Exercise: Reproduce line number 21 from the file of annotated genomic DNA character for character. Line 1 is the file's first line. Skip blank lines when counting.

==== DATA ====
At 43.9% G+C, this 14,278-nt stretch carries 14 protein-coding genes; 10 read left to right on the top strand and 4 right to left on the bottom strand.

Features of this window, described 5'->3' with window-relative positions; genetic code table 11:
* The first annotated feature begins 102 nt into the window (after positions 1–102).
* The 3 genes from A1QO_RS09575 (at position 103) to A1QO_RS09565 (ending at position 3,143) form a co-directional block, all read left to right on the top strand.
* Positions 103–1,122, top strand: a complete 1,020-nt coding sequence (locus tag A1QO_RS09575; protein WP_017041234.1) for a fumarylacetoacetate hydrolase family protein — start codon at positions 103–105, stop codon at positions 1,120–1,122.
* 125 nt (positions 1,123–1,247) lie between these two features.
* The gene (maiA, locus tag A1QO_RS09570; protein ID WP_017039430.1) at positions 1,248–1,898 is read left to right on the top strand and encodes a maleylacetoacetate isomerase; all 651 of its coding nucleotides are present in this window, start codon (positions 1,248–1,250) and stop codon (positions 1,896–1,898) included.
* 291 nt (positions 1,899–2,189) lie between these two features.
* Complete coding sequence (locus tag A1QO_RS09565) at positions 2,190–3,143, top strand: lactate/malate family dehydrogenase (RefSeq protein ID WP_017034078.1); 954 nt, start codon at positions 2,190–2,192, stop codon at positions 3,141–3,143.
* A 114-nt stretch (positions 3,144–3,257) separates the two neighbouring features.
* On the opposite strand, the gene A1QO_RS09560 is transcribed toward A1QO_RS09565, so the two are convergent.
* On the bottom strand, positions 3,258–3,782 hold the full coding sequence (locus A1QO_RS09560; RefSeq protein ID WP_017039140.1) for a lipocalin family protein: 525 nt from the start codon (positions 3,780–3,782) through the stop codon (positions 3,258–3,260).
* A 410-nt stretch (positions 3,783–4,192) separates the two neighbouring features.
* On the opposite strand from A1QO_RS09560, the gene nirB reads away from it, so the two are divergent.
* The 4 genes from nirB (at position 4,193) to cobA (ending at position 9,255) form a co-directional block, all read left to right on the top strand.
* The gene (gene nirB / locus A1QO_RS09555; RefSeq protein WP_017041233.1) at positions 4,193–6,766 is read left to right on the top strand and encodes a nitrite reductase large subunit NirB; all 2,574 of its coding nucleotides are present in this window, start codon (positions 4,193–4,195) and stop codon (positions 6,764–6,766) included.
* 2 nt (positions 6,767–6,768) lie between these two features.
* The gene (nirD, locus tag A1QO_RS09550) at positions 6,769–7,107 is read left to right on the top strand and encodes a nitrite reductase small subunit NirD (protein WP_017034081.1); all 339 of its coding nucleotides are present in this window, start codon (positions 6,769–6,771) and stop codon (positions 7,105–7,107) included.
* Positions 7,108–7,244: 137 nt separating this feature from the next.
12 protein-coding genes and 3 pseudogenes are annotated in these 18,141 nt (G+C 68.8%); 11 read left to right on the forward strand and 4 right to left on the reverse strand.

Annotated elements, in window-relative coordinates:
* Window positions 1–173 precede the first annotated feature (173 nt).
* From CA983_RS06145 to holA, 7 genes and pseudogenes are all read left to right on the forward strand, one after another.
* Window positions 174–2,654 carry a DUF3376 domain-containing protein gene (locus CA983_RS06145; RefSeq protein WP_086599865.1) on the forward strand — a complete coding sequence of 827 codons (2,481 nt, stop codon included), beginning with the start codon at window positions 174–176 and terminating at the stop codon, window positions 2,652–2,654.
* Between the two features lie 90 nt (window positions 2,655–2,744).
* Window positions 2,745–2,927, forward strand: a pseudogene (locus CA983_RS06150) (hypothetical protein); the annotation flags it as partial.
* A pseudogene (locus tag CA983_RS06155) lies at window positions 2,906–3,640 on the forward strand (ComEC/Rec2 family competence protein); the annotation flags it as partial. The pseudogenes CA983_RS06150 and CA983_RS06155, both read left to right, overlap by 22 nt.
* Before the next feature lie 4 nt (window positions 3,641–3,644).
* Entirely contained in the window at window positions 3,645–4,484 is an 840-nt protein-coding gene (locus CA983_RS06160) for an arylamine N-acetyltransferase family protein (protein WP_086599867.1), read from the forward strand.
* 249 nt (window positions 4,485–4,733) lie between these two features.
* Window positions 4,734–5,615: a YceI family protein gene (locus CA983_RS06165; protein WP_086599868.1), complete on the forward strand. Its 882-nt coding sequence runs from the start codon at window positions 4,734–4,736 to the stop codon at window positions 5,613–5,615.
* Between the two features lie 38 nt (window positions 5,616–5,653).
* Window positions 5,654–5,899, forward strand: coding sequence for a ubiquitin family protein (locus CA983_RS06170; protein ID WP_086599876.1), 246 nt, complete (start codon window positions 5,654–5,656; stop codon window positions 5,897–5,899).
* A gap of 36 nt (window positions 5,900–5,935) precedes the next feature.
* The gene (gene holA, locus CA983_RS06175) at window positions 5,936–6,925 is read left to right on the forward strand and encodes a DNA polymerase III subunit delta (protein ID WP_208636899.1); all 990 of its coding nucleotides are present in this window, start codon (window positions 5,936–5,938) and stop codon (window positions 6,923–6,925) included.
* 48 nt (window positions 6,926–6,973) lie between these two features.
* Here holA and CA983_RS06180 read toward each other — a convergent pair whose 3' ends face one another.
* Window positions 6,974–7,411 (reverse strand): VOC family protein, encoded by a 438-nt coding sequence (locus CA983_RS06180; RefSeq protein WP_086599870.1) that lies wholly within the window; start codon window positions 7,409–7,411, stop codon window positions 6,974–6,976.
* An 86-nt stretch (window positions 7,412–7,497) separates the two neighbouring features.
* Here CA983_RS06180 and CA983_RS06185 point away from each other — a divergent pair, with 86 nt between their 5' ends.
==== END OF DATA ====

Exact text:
Annotated elements, in window-relative coordinates: